Imagine living in a world, where walking down the street there is no fear of any cat calls or scary groping. Many girls and women live their lives afraid of how it will be when they walk to school or to work.
Unfortunately, it is not limited to the time to get to the destination but also the possibility of how the teachers, coworkers or bosses stare at their chests, make inappropriate comments, or offer unwanted touch.
‘Eve- teasing’ is the term referred to public acts of sexual harassment that includes and may not be limited to whistling, making explicit comments and touching inappropriately. It embarrasses and humiliates women in varying degrees and forms. It is a violation of women’s rights and can give rise to violence against women. Yet, it is taken lightly majority of the time.
Every form of harassment towards women is a form of objectifying women and shows lack of respect. Many justify such acts as ‘natural tendency’ for men to behave, but it should never be an excuse. Most women pretend it never happened because of the fear of the consequences associated with confronting the perpetrator.
A shopkeeper touched my arm in Thamel, once. I continued to walk as if nothing had happened, but my sister who was with me confronted the man, who only kept smiling. The discomfort felt by women who experience such incidences can be intense and can leave one without the ability to instantly react. What is actually problematic is that the men who commit such acts feel no shame or remorse.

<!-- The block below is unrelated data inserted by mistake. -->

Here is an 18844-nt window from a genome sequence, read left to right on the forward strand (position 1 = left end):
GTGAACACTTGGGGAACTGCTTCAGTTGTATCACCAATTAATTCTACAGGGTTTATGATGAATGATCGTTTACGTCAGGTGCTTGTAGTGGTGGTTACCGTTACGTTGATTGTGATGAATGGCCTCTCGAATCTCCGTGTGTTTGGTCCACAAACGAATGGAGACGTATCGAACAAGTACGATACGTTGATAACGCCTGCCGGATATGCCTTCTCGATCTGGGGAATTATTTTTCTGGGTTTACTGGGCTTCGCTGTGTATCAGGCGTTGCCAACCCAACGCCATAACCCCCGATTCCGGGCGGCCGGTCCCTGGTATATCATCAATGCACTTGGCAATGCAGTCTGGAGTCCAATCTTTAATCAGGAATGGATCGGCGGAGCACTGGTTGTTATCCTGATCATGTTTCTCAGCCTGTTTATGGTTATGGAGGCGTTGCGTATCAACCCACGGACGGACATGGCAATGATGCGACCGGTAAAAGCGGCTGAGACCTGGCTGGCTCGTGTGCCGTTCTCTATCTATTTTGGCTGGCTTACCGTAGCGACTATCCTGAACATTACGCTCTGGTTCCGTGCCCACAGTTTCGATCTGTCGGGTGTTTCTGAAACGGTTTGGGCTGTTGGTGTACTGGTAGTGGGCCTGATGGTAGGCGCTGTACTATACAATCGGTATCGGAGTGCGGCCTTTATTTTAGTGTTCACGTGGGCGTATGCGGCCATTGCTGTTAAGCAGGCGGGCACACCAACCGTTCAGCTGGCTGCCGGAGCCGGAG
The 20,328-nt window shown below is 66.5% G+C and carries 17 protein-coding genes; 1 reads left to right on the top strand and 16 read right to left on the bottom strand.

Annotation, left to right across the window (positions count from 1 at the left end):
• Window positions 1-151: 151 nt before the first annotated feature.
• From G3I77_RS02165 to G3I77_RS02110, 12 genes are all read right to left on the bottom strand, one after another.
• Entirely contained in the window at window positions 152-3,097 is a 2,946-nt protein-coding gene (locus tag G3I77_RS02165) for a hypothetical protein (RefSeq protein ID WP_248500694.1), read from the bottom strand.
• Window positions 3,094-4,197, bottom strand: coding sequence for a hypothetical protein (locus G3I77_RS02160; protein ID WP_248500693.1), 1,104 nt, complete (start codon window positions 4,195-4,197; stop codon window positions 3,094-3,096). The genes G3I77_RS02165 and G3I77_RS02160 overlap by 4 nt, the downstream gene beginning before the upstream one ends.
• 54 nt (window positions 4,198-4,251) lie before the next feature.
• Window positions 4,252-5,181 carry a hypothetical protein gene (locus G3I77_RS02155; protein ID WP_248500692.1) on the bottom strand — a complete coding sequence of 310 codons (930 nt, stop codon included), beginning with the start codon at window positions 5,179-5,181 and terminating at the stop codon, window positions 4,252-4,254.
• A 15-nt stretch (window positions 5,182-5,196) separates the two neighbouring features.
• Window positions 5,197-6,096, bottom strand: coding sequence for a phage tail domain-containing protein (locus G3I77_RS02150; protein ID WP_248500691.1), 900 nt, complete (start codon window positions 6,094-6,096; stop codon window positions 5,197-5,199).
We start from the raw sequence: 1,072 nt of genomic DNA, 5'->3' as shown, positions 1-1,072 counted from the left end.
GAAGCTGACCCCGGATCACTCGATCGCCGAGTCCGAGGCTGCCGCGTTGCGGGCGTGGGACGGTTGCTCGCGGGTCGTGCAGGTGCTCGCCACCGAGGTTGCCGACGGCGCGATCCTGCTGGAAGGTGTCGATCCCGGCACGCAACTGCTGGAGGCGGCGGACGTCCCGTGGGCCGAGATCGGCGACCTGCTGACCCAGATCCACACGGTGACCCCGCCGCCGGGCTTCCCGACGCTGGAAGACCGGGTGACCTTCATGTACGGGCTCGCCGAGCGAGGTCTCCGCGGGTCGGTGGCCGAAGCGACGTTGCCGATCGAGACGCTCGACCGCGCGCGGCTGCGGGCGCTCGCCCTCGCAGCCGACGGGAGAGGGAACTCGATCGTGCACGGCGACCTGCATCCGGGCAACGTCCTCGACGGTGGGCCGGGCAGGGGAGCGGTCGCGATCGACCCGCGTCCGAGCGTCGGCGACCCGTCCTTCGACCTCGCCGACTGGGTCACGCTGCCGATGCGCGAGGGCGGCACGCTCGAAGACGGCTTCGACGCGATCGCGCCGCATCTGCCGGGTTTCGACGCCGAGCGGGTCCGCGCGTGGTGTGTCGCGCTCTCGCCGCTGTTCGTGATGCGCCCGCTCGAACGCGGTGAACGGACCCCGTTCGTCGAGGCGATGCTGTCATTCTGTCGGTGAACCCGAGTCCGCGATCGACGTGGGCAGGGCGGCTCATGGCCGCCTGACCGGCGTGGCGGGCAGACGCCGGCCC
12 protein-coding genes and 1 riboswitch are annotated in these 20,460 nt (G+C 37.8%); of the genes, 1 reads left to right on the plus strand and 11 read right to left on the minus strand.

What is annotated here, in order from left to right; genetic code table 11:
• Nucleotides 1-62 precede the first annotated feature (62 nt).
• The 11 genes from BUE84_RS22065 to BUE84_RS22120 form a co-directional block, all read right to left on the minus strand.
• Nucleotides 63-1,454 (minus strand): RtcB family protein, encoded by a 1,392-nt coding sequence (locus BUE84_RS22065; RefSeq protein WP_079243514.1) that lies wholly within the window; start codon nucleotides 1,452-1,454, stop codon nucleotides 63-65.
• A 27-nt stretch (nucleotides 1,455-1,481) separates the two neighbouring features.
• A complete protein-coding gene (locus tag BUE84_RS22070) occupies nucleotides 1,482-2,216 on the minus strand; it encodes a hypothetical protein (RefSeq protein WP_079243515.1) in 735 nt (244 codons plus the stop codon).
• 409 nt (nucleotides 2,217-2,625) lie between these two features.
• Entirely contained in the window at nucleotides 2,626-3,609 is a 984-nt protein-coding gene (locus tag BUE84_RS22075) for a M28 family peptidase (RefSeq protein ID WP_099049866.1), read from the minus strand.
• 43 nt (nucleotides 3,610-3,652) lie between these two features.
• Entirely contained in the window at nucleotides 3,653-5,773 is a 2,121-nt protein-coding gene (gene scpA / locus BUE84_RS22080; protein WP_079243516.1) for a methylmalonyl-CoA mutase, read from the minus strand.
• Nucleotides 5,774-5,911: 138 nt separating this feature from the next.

The daily occurrence of ‘eve- teasing’ often leads to many girls and women avoiding going to school or work because they do not feel safe. The term, ‘eve-teasing’ rooted in biblical reference, is bothersome as it places the blame on women, portraying them as the agent of seduction. Also, the term ‘teasing’ means to tempt someone. Therefore, even the term ‘eve-teasing’ tends to put the blame on women as being responsible for what unfolds.
The negative connotation implies that the woman is a ‘seductive temptress’ who tantalises men and thereby tries to justify men’s actions as if men have no control over it. How often have we heard at the heels of sexual assault that the women were dressed in a way that they were ‘asking for it’?
The society tends to downplay the severity of ‘eve-teasing’ if there has been no physical harm to the women saying ‘boys will be boys’, but such acts need to be addressed and have consequences for the perpetrator. No one should have to be physically harmed or killed for this intolerable act to be taken seriously. Harassment of women is a despicable and brutal violation of human rights.
‘Eve-teasing’ is a big problem in South Asia that needs more attention. ‘India’s Daughter’ documented the horrific rape case in Delhi in 2012 and that is but one example of how sexual harassment and assault towards women can take a turn for the worst.
Teasing and harassment of women is a significant problem in Nepal and sadly it is accepted as a normal in our society. Boys and men need to be made aware and educated about the severity of such crimes and subjected to punishment if guilty.